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    Grrr. Not looking forward to this exam. Can someone explain 2ii. Jan 2010 to me please? I realise that I should try and find a ratio, but the ratios I find don't give the correct answer. Maybe telling me what I should find a ratio between could be useful.

    Thanks.
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    (Original post by m00c0w)
    I did think it was a bit weird having a negative log :P So basically whenever you integrate something that becomes log, just put it inside mod? My teacher had said that you can generally just ignore the mod when I pointed it out to him earlier in the year, and it isn't that he is a bad teacher. In fact, he is the best teacher I have ever had, and most of the people in my class would agree, just strange that he didn't tell us this bit.

    Anyway, thanks for that, hopefully I will remember it in the exam!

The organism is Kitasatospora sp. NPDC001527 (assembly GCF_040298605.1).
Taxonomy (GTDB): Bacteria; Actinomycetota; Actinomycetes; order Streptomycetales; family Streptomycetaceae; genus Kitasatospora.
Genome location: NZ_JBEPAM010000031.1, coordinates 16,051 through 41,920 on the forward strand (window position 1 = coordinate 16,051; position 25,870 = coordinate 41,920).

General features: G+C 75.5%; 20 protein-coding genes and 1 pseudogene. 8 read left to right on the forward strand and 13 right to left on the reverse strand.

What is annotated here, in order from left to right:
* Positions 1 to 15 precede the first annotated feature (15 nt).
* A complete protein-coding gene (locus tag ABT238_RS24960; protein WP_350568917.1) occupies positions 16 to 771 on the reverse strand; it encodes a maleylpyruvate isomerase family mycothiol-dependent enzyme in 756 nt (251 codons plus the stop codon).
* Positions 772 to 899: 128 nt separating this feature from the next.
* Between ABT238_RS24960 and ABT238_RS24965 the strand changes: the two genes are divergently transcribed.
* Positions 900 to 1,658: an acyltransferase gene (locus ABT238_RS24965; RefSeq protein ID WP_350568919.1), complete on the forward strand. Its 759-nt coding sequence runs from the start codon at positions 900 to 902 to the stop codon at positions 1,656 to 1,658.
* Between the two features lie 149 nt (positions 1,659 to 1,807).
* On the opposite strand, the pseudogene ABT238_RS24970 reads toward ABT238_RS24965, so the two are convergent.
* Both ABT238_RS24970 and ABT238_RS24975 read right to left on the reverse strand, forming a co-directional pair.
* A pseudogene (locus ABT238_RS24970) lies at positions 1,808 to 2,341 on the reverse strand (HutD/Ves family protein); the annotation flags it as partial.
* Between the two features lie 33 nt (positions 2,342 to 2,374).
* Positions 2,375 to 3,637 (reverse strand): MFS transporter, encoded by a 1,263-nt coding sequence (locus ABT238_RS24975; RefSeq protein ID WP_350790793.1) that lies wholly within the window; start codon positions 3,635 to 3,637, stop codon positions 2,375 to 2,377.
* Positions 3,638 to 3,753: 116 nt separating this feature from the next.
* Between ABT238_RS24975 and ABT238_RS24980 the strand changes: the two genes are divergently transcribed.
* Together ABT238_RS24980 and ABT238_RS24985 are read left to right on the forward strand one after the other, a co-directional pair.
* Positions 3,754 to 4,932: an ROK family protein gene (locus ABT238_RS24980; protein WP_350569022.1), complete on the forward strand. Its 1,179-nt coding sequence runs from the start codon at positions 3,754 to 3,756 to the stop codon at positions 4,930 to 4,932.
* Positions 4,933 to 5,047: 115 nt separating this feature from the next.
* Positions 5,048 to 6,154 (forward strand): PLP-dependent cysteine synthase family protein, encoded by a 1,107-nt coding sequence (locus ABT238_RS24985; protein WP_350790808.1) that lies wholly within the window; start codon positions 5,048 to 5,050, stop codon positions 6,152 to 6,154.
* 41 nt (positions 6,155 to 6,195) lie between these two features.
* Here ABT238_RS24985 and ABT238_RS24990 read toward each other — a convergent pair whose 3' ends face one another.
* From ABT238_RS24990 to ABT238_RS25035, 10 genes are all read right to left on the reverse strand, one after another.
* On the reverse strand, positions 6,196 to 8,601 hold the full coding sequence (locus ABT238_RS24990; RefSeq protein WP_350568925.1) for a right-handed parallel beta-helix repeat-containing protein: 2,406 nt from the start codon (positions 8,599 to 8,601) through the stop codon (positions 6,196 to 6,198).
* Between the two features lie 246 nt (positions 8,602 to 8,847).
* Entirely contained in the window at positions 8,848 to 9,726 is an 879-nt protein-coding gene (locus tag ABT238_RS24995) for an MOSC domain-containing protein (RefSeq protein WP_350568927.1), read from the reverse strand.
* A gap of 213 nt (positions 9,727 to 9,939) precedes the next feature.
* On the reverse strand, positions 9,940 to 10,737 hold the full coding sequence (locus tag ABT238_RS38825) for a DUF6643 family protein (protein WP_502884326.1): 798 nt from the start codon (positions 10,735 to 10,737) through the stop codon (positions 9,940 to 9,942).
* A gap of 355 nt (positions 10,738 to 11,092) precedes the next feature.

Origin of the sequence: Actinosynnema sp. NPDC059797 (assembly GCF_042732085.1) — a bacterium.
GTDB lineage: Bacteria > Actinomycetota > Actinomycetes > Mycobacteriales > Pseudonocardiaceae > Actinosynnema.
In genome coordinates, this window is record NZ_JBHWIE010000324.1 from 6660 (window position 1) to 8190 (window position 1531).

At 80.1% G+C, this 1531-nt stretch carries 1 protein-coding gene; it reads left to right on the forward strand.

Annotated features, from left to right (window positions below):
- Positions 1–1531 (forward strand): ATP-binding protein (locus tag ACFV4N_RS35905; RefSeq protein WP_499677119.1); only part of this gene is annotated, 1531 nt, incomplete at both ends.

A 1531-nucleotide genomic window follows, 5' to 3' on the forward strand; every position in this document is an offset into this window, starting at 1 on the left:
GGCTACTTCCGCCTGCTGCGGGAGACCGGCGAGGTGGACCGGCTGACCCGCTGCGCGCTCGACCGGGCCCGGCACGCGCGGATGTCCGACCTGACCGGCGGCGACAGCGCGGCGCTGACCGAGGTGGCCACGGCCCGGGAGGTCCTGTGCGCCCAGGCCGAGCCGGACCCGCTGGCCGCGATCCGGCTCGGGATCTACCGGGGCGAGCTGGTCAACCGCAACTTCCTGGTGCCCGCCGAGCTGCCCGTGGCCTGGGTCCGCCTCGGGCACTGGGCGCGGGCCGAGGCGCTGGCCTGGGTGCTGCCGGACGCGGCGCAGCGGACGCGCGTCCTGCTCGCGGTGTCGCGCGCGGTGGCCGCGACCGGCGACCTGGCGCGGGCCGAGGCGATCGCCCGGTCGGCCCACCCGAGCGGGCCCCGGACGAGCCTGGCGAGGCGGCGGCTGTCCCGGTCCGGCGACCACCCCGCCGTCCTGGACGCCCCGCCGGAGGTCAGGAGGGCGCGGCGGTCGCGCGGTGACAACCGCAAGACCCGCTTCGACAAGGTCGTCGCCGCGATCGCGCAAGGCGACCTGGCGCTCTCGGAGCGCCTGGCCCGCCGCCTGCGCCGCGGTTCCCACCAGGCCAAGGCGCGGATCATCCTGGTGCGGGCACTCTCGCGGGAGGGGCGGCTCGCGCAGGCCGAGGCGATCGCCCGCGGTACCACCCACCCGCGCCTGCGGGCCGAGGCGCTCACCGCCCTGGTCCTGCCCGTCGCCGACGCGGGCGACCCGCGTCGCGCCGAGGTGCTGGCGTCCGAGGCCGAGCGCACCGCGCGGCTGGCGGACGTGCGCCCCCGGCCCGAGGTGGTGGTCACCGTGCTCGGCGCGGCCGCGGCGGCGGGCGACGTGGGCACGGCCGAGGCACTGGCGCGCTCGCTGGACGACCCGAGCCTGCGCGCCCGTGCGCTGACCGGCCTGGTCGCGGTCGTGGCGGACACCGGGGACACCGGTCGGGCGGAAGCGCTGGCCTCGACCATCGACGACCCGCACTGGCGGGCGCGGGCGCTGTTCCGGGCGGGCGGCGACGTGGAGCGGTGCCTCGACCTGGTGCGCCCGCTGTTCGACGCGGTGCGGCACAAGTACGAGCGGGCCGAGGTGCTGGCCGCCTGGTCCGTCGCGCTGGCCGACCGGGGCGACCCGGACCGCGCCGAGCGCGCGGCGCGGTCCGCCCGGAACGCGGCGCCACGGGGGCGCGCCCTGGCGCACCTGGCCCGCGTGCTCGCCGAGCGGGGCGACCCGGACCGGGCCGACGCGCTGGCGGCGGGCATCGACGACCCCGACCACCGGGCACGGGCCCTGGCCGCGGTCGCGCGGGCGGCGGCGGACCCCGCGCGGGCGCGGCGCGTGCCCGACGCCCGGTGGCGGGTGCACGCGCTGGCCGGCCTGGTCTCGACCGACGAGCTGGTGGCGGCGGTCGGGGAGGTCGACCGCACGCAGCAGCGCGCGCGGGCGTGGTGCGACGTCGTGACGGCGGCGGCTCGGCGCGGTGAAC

To be honest it is more that it has come up in papers so rarely (that you need the modulus sign) that your teacher probably neglected to mention it. I mean so far that is the only question (to my memory) that i've done in past papers where the modulus sign was actually needed. But yeah it is good to remember to include the modulus sign as the examiners could indeed put it in our paper to try and trick us

    I doubt they would penalise you for putting modulus signs in log integral questions where the limits do not require a modulus sign as we are still saying something that is mathematically correct.


    (Original post by m00c0w)
    Grrr. Not looking forward to this exam. Can someone explain 2ii. Jan 2010 to me please? I realise that I should try and find a ratio, but the ratios I find don't give the correct answer. Maybe telling me what I should find a ratio between could be useful.

    Thanks.
    Find the direction vectors AB and AC first (i.e. B-A and C-A) then if you look at the two results a ratio should seem obvious between those two directions
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    find  \int secxtan^2xdx\

    Spoiler:
    Show
     \int secxtan^2x dx\

= \int secx(sec^2x-1)dx\

= \int sec^3xdx\ -\int secxdx\

= \int sec^2xsecxdx\ -\int secxdx


    and do the first integral by parts



    note: you may assume  \int secxdx\ = ln|secx+tanx| + c
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    (Original post by jassi1)
    find  \int secxtan^2xdx\